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Trump vetoes congressional resolution to end U.S. involvement in Yemen war

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Mexico calls U.S. notification to Congress on trade deal 'step forward'

WASHINGTON (Reuters) – President Donald Trump has vetoed a congressional resolution that sought to end U.S. involvement in the Saudi-led war in Yemen, the White House said on Tuesday.

“This resolution is an unnecessary, dangerous attempt to weaken my constitutional authorities, endangering the lives of American citizens and brave service members, both today and in the future,” Trump said in the veto message.

Reporting by Eric Beech; Editing by Mohammad Zargham

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White House declines Cummings’ invitation for Stephen Miller to testify on Trump immigration policies

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White House declines Cummings' invitation for Stephen Miller to testify on Trump immigration policies

The White House said Trump adviser Stephen Miller will not accept the House Oversight Committee’s invitation to appear before the panel on the administration’s immigration policy in the latest White House move to block congressional testimony by key officials.

White House Counsel Pat Cipollone penned a letter to committee Chairman Elijah Cummings, D-Md., on Wednesday, notifying him of the decision. While blocking Miller from testifying, Cipollone did, however, offer cabinet secretaries and other agency officials to appear instead.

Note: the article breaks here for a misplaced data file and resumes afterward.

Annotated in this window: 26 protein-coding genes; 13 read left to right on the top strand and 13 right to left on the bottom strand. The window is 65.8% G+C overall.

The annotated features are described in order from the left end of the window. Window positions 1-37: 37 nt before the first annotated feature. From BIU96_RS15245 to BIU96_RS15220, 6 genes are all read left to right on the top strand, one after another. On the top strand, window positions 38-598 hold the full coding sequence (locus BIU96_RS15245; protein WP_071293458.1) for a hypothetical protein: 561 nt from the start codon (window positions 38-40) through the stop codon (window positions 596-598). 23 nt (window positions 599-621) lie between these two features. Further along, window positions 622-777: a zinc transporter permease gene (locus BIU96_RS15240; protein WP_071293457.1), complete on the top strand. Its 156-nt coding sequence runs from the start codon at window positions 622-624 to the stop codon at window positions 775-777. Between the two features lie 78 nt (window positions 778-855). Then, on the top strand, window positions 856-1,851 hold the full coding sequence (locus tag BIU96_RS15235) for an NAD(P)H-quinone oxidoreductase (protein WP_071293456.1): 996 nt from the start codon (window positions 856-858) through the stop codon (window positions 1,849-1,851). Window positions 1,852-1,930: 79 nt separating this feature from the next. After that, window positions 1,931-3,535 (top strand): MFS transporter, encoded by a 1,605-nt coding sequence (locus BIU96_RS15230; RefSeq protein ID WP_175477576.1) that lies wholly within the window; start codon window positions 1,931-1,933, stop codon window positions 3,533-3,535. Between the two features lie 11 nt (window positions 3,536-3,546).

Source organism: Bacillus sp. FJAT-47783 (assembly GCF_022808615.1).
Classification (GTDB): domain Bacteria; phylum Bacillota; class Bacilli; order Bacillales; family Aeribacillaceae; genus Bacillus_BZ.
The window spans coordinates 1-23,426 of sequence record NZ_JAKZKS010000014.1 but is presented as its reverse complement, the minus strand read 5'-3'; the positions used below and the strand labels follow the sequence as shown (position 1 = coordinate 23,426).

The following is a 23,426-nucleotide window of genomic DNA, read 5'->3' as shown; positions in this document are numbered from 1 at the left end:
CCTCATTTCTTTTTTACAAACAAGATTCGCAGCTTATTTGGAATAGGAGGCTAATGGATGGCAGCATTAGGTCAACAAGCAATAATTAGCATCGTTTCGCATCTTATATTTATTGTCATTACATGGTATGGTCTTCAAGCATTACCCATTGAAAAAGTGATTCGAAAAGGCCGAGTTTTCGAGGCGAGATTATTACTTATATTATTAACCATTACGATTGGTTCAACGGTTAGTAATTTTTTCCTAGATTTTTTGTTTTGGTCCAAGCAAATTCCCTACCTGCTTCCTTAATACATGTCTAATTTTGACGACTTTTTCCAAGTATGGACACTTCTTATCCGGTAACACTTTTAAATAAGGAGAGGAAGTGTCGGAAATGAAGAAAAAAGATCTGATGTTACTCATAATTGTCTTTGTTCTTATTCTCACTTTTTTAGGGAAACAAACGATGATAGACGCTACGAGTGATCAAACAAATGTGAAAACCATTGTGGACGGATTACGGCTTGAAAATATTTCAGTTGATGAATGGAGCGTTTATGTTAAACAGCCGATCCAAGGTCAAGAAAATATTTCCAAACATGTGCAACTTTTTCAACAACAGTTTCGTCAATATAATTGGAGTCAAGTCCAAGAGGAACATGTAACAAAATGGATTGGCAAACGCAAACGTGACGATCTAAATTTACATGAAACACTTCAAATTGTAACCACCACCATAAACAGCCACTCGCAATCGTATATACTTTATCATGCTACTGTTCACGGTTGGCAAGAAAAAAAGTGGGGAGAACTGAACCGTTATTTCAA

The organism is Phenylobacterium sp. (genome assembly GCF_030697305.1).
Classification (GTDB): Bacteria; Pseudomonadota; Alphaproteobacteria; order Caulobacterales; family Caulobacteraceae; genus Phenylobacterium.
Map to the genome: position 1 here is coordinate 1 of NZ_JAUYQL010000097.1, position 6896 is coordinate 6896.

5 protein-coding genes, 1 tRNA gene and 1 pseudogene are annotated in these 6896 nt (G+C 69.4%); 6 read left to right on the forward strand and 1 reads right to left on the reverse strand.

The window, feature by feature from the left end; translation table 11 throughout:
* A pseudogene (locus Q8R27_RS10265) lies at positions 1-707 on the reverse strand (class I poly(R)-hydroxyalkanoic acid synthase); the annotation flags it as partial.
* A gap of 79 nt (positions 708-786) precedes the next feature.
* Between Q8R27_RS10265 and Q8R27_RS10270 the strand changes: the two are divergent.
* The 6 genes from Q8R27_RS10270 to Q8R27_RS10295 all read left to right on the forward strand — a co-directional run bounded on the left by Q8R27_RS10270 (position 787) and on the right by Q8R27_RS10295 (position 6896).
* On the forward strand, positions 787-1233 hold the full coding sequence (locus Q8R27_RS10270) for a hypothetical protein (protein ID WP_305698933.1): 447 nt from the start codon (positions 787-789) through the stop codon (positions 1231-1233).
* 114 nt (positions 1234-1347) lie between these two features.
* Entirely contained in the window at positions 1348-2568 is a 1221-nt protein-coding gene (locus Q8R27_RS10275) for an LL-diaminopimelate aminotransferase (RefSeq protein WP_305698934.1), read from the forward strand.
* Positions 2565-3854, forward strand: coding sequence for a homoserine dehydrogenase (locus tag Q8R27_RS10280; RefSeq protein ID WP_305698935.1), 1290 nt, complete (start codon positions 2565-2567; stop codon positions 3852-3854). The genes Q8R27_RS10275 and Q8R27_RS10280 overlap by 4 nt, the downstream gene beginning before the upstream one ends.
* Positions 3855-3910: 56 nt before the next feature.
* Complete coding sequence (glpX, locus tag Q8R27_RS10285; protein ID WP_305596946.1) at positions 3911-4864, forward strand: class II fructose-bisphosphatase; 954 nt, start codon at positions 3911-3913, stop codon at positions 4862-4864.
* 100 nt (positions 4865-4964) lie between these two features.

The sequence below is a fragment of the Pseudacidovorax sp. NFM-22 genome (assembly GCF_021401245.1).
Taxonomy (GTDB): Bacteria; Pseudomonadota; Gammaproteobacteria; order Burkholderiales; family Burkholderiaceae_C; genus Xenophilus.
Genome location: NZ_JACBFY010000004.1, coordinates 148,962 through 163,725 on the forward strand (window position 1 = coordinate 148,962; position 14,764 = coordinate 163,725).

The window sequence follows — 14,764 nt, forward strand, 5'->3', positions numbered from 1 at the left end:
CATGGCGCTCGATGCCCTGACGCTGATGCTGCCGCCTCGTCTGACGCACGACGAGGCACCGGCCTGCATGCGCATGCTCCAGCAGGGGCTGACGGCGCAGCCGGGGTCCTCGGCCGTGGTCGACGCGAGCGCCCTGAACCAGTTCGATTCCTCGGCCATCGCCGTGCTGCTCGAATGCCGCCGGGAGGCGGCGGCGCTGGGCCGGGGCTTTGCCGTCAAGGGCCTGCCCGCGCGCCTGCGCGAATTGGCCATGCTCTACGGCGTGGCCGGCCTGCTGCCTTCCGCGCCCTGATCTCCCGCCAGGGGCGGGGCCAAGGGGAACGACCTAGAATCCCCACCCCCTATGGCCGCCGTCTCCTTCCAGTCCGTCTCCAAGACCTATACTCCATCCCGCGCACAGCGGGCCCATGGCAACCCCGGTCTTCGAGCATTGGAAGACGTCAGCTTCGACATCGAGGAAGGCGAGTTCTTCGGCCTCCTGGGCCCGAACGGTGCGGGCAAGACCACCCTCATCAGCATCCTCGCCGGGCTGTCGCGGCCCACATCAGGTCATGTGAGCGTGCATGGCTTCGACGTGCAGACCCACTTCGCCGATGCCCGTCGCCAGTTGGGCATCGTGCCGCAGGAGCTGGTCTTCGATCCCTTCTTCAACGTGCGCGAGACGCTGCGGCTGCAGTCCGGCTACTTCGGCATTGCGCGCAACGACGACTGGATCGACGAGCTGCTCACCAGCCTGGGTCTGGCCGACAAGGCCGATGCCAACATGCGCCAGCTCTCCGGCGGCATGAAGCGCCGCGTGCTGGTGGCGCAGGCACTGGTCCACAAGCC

TRUMP VOWS TO FIGHT ‘ALL’ SUBPOENAS AGAINST ADMINISTRATION, CALLS DEMAND FOR MCGAHN TESTIMONY ‘RIDICULOUS’

“In accordance with long-standing precedent, we respectfully decline the invitation to make Mr. Miller available for testimony before the Committee,” he wrote. “The precedent for members of the White House staff to decline invitations to testify before congressional committees has been consistently adhered to by administrations of both political parties, and is based on clearly established constitutional doctrines.”

He added: “In light of the Committee’s interest, we welcome the opportunity to discuss the Administration’s immigration policy priorities and note that many Executive Branch officials, including cabinet secretaries and other agency leaders, have testified on multiple occasions regarding the Administration’s efforts to secure the border.”

“Testimony by such Executive Branch officials with responsibilities defined by statute would be a reasonable accommodation to the Committee’s questions and legislative goals,” he wrote.

The White House’s decision comes after President Trump vowed this week to fight “all” subpoenas against the administration.

But the Oversight Committee did not subpoena Miller. Cummings invited Miller to testify on why he believes it is “good policy for the Trump administration to take the actions it has. Cummings noted the administration’s unofficial policy of separating immigrant children from their parents at the border, “transferring asylum seekers to sanctuary cities as a form of illegal retribution” against political adversaries, and “firing top Administration officials who refuse orders to violate the law.”

TRUMP, AGAIN, SAYS ILLEGAL IMMIGRANTS WILL BE ‘GIVEN’ TO SANCTUARY CITIES, STATES